California’s Department of Cannabis Control has announced plans to standardize lab testing methods amid concerns about inflated potency and “lab purchases” by companies.
The ministry said some marijuana companies choose labs that report higher levels of THC than what’s actually in the cannabis flower or product.
“One of the challenges we face in regulating an industry that is not federally recognized is the lack of standardized and validated testing methods,” department director Nicole Elliott said Friday. “Individual accredited laboratories use different methods that can produce inconsistent results and inaccurate data on the cannabinoid content of cannabis.”
The department’s regulations were prompted by the passage of Senate Bill 544, which requires California to establish standardized testing methods by January 1.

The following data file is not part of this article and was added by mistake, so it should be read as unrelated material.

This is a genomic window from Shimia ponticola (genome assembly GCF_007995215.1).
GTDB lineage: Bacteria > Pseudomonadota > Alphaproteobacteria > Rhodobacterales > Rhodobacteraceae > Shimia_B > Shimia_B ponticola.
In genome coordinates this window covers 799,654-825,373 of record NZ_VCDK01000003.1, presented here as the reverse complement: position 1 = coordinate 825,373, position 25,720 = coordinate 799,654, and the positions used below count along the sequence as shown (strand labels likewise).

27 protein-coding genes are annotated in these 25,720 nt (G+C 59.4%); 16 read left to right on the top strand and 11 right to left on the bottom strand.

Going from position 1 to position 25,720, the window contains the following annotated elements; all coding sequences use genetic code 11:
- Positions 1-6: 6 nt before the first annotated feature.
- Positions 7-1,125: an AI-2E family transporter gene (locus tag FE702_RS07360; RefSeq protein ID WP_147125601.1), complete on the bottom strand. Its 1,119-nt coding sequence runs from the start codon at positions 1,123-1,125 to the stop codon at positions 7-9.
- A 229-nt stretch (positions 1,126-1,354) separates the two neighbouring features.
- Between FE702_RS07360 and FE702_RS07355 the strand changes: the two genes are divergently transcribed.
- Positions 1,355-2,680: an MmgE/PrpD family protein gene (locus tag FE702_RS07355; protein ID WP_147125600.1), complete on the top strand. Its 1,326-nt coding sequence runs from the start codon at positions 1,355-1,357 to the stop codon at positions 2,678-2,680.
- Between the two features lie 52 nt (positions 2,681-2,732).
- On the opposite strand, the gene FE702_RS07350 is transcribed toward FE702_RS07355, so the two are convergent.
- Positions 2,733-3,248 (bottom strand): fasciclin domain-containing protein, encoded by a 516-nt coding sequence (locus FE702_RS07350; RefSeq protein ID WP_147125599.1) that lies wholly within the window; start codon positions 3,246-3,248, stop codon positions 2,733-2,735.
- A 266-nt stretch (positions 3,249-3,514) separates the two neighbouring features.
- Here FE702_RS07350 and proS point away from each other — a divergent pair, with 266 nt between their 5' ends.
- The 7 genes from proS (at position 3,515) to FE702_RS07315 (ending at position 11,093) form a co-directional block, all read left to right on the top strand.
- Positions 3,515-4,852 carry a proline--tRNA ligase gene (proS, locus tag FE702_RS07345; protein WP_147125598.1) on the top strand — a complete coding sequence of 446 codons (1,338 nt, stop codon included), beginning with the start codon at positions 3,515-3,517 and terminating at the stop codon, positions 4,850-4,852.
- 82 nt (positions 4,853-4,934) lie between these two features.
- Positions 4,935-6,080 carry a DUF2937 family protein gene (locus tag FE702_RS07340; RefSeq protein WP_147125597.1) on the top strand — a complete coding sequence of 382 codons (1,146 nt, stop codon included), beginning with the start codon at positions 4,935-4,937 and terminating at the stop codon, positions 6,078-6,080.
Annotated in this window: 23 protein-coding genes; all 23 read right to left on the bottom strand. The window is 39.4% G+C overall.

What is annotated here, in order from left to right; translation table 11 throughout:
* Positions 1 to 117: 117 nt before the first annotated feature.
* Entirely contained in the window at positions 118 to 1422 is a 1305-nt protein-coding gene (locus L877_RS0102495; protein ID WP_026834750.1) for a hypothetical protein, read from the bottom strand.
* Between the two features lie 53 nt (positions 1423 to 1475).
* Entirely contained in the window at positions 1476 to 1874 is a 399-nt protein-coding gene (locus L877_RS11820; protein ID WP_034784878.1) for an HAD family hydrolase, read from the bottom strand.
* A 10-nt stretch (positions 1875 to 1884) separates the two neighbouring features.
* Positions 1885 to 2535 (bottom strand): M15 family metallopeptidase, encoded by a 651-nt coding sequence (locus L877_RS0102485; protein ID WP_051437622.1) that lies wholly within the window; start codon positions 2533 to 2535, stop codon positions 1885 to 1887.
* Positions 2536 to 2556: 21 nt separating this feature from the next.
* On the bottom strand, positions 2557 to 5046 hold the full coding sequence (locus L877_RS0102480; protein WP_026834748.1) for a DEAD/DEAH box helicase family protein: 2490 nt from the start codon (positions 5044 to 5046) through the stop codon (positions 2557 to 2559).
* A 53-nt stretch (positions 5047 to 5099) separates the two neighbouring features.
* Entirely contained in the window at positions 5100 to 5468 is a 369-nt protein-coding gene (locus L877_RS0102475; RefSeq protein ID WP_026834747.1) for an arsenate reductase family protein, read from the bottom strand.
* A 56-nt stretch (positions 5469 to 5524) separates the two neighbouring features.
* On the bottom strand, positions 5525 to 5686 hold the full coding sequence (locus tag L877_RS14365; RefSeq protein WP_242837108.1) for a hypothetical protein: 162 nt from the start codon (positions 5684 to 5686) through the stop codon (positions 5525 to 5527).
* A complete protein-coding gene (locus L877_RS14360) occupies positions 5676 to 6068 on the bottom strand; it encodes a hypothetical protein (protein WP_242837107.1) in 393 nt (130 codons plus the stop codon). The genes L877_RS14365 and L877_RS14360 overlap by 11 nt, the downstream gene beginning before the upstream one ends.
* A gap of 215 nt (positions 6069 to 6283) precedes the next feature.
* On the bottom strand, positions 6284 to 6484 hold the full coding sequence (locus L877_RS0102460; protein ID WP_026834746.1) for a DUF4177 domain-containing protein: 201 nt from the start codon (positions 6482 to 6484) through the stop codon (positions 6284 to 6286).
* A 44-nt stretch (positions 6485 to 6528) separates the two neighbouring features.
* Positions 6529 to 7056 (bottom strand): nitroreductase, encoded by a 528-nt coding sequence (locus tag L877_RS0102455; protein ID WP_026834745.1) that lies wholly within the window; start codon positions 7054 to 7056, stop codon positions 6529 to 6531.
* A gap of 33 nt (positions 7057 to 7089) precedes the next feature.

All cannabis products must be tested by an approved laboratory before sale to ensure that they are free from harmful contaminants like mold, pesticides and residual solvents and that they are labeled with the correct amount of cannabinoid content.
“The ultimate goal is to protect public health and safety by providing consumers with accurate and consistent information about the cannabis they purchase,” Elliott said.
A public hearing on the proposed testing rules is scheduled for August 1, and comments can be sent to the department by email until the close of business on August 2.